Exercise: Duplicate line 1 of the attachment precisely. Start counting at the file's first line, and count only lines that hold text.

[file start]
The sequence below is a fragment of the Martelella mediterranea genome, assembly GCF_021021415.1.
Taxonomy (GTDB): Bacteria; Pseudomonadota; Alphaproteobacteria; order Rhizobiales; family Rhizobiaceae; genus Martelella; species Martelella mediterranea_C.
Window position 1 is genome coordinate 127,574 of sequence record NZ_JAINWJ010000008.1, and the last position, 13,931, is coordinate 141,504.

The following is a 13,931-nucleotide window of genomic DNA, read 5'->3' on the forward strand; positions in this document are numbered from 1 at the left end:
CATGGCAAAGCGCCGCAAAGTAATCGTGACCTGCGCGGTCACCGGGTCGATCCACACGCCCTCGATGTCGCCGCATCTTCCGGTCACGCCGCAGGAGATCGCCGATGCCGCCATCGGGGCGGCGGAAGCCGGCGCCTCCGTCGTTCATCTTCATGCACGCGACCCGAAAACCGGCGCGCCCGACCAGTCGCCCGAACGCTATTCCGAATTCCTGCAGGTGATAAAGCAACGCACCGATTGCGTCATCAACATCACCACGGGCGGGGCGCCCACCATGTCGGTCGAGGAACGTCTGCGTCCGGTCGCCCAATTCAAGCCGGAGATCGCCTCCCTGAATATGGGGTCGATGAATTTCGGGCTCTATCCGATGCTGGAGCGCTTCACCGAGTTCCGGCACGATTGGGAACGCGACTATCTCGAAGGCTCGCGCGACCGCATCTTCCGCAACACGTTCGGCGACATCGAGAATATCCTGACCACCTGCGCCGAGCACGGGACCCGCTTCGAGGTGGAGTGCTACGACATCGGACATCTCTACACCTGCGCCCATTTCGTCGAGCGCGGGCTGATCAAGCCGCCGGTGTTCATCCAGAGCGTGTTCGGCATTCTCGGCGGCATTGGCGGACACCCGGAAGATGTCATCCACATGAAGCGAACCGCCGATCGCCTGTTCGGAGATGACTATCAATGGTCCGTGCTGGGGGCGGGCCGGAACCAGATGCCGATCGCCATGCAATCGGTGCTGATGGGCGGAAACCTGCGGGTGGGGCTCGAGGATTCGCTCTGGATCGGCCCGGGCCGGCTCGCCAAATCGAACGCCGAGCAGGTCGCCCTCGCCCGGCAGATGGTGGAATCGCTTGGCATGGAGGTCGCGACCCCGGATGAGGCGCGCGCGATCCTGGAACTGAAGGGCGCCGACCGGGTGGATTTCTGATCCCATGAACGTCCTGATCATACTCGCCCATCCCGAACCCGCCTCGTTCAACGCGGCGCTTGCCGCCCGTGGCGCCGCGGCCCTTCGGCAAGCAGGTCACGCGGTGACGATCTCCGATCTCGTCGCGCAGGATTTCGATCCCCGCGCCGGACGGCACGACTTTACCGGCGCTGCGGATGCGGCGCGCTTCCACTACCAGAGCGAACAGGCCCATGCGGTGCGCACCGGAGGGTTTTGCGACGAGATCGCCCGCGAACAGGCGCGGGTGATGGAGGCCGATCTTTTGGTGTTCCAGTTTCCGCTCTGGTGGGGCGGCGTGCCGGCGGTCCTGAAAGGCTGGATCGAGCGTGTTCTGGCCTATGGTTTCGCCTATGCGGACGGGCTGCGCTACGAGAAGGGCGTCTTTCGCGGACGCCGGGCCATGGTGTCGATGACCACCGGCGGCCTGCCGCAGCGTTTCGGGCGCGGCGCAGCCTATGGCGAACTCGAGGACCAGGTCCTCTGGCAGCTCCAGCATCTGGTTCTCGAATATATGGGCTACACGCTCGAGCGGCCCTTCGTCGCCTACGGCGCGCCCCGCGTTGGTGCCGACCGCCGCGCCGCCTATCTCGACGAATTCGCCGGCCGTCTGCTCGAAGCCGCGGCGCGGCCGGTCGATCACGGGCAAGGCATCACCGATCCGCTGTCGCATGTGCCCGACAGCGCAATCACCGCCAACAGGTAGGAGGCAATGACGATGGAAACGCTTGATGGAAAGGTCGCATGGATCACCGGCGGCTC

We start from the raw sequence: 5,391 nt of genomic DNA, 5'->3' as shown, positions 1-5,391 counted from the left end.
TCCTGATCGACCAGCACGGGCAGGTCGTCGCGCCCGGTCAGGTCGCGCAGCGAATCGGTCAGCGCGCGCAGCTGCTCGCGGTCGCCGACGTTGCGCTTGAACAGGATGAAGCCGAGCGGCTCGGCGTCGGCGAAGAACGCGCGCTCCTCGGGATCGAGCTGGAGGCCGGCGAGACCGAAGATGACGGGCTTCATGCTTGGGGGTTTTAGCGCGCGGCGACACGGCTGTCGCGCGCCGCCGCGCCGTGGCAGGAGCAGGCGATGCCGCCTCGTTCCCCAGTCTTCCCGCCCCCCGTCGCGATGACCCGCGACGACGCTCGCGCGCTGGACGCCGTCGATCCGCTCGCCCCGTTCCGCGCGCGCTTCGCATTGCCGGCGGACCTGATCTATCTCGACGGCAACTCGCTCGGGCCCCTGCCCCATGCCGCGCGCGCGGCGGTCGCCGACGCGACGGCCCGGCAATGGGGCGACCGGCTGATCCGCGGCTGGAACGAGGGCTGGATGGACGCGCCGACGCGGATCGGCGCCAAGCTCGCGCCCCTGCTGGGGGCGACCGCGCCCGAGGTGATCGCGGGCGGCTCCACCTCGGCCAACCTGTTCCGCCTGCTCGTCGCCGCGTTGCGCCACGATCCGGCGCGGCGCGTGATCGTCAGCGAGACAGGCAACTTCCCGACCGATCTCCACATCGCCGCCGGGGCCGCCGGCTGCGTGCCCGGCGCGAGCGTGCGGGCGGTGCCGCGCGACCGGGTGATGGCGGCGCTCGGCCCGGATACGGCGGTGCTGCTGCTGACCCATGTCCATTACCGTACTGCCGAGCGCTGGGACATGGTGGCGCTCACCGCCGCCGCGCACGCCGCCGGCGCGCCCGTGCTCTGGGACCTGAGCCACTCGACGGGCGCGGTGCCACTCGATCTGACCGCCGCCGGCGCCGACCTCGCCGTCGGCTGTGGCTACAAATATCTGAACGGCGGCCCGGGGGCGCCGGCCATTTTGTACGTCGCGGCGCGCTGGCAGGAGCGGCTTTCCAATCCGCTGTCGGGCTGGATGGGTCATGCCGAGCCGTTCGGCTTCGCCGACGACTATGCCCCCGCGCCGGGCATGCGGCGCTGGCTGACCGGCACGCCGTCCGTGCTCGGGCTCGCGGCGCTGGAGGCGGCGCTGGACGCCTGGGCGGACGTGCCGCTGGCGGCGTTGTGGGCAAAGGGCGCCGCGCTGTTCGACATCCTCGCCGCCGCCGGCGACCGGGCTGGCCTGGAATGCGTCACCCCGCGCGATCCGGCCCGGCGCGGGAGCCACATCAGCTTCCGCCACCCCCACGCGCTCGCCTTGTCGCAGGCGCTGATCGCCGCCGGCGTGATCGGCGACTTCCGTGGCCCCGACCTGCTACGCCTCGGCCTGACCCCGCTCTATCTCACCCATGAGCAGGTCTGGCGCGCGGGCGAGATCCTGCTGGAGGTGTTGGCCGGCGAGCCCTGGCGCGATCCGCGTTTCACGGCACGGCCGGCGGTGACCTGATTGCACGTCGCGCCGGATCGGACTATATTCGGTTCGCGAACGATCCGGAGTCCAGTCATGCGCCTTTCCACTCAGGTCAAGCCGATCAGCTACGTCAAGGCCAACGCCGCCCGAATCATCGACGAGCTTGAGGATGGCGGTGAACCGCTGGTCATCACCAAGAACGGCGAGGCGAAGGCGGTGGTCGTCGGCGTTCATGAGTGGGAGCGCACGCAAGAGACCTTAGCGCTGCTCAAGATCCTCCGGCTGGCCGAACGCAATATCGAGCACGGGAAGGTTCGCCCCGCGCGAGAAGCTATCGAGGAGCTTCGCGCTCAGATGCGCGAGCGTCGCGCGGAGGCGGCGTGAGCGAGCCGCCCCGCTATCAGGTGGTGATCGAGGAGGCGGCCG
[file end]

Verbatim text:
The sequence below is a fragment of the Martelella mediterranea genome, assembly GCF_021021415.1.